The resentments of an old woman: Helen Mirren’s The Queen

People often question the value of the British monarchy. For example, in the 1970s, Johnny Rotten of the Sex Pistols made his career by singing “God Save the Queen/ She ain’t no human being . . . A mere figurehead / She’s not what she seems.” In recent years, her majesty seems like a throwback, more a symbol of previous empire than a real monarch, someone good for the tourist trade, while the prime minister and the parliament hold the real power over England. At one point in The Queen, starring Helen Mirren, Tony Blair’s cynical wife characterizes the royal family as an “emotionally retarded” bunch of freeloaders on the British taxpayer.

To the credit of director Stephen Frears, however, The Queen entertains multiple perspectives of her majesty, Queen Elizabeth, and we see her strengths and weaknesses come out once Princess Diana suddenly dies in a car accident in 1997. While just about everyone in England and across the world was overwhelmed with grief and a sense of guilt in the way the paparazzi on motorcycles helped cause the accident, the royal family has distinctly mixed feelings. Once they find out about her death, The Queen’s husband, the Duke of Edinburgh (played by the guy who played the farmer in Babe, James Cromwell) complains “Diana is proving to be just as annoying dead as she was when alive.” Even though Princess Diana became extremely popular after her storybook wedding to Prince Charles, she did not get along well with the royal family, and she had divorced Charles shortly before the accident. Her sudden death has the effect of making her a media saint. The newly anointed prime minister, Tony Blair (Michael Sheen) understands the need to publicly acknowledge the country’s emotional debt to Diana by making a moving speech about her as the “people’s princess.” Then, as the British turn the front of Buckingham Palace into a national shrine full of flowers and dedications, the Queen reacts coldly to the news of Diana’s passing, and wants to keep the funeral private. While the people wonder why there’s no flag flying half-mast over Buckingham Palace, and why the Queen hasn’t said or done anything to acknowledge their grief, the royal family ducks out to one of their million acre estates so that Diana’s two sons can get plenty of fresh air stalking deer. Over the course of one week, the film charts the way the public gradually becomes enraged with her absence until one fourth of the populace wants the monarchy overthrown.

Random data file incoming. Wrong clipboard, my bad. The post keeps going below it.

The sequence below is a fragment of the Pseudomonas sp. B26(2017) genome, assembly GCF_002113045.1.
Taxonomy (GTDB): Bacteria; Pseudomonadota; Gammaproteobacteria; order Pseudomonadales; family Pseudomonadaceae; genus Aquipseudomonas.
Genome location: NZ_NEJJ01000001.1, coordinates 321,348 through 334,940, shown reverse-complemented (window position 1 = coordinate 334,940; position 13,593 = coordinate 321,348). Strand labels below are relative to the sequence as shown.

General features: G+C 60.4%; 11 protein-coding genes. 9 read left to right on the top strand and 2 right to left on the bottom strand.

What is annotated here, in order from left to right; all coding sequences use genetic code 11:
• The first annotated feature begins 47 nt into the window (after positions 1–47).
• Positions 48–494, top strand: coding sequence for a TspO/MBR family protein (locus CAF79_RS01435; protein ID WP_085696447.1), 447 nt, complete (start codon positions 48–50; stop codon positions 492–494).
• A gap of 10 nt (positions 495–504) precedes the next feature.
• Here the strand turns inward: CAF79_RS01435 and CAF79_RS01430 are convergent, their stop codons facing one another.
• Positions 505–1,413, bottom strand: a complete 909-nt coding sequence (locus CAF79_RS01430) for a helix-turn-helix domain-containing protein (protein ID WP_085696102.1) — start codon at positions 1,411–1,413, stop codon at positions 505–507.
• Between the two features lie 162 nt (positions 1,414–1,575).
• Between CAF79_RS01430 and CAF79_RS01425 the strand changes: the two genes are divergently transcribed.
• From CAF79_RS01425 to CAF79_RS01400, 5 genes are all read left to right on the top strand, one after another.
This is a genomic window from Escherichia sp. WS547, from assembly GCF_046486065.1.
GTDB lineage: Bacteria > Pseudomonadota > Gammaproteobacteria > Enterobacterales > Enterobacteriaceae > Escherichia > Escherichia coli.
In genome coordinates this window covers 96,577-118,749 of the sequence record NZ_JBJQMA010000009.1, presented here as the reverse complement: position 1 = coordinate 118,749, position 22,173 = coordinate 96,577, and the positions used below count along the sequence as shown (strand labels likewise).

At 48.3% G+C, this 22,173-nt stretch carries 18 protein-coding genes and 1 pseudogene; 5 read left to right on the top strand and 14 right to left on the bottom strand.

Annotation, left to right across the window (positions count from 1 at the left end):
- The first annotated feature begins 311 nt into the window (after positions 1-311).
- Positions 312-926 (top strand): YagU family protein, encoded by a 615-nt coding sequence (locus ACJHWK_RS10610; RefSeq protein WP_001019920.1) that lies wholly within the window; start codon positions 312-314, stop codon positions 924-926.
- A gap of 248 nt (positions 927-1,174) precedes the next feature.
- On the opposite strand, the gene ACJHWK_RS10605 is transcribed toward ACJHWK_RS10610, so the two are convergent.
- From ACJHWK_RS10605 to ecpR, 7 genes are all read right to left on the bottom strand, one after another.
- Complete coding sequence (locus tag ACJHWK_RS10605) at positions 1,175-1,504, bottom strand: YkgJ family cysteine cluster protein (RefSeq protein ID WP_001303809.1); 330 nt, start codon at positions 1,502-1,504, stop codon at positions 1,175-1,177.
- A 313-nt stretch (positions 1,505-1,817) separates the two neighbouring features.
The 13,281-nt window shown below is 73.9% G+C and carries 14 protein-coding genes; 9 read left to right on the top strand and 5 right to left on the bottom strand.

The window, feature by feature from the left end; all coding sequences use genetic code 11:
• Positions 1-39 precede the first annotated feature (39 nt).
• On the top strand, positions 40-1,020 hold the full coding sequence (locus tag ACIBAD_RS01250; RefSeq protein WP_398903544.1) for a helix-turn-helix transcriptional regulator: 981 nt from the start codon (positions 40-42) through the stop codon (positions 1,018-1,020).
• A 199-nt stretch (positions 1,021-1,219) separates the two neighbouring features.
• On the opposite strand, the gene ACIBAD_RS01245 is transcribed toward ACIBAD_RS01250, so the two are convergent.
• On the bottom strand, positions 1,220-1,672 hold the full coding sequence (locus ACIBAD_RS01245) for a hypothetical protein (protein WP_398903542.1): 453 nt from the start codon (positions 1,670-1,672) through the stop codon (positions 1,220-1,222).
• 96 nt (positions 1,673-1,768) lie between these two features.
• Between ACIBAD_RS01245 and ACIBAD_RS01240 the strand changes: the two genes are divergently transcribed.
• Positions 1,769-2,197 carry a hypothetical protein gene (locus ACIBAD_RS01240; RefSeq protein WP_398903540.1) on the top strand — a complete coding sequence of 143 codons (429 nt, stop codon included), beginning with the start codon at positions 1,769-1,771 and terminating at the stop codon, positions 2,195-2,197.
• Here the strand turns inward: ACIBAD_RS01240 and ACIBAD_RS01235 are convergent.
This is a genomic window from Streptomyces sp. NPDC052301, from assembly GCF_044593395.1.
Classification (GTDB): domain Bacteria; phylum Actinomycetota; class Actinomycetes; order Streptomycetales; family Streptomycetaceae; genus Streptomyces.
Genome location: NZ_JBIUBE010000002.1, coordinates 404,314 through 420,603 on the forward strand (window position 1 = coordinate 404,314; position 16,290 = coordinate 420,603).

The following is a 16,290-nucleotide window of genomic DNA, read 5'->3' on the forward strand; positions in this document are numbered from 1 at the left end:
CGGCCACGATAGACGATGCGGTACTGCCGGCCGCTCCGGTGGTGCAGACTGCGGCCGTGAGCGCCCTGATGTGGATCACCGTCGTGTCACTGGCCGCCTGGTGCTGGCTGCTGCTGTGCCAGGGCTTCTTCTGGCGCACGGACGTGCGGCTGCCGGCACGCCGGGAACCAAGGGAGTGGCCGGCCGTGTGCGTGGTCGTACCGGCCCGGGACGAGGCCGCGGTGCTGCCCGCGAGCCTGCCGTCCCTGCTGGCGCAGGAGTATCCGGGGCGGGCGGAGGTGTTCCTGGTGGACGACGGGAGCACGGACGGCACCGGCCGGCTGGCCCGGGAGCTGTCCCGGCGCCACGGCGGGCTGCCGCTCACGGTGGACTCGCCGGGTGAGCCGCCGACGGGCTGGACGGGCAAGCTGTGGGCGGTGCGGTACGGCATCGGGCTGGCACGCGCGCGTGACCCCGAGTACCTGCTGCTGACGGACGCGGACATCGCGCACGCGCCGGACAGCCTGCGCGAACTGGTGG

At the center of all this turmoil, a humorously plain fuddy-duddy woman gets increasingly bewildered. Wearing granny glasses, a scarf over her head, a trench coat, and bulky shoes, Helen Mirren looks like just another prosperous little old lady on her way to a church social, and the film finds a rich vein of irony in contrasting her look with lady Di’s. In one scene, the Queen lies glumly in bed in her dressing gown, her gnarly bare feet sticking out as the television shows beautiful dewey-eyed Diana in close-up speaking about how Prince Charles’ love for Camille Parker Bowles ruined their marriage. How can Elizabeth compete with such effortless charisma? Perhaps part of Elizabeth’s problem was any older woman’s resentment and jealousy of younger female beauty, and besides, aren’t the British famous for hiding their emotions? The Queen speaks on behalf of “restrained grief, and sober quiet mourning,” but the film shows how regal decorum has its limitations in our media-saturated age. The public sees her aloofness as a rejection of their common humanity, and so like the angry mob in Marie Antoinette, they turn against her.

Ultimately, Queen Elizabeth proves worthy of her crown, even as she finds herself humiliated by the whiplash reactions of the British tabloids to her every gesture. By expertly combining all of this focused media drama with Helen Mirren’s understated performance, The Queen unassumingly becomes a powerful film. Historically, there’s further irony in the way that Tony Blair’s political fortunes have fallen in recent years while the Queen, even today, quietly endures.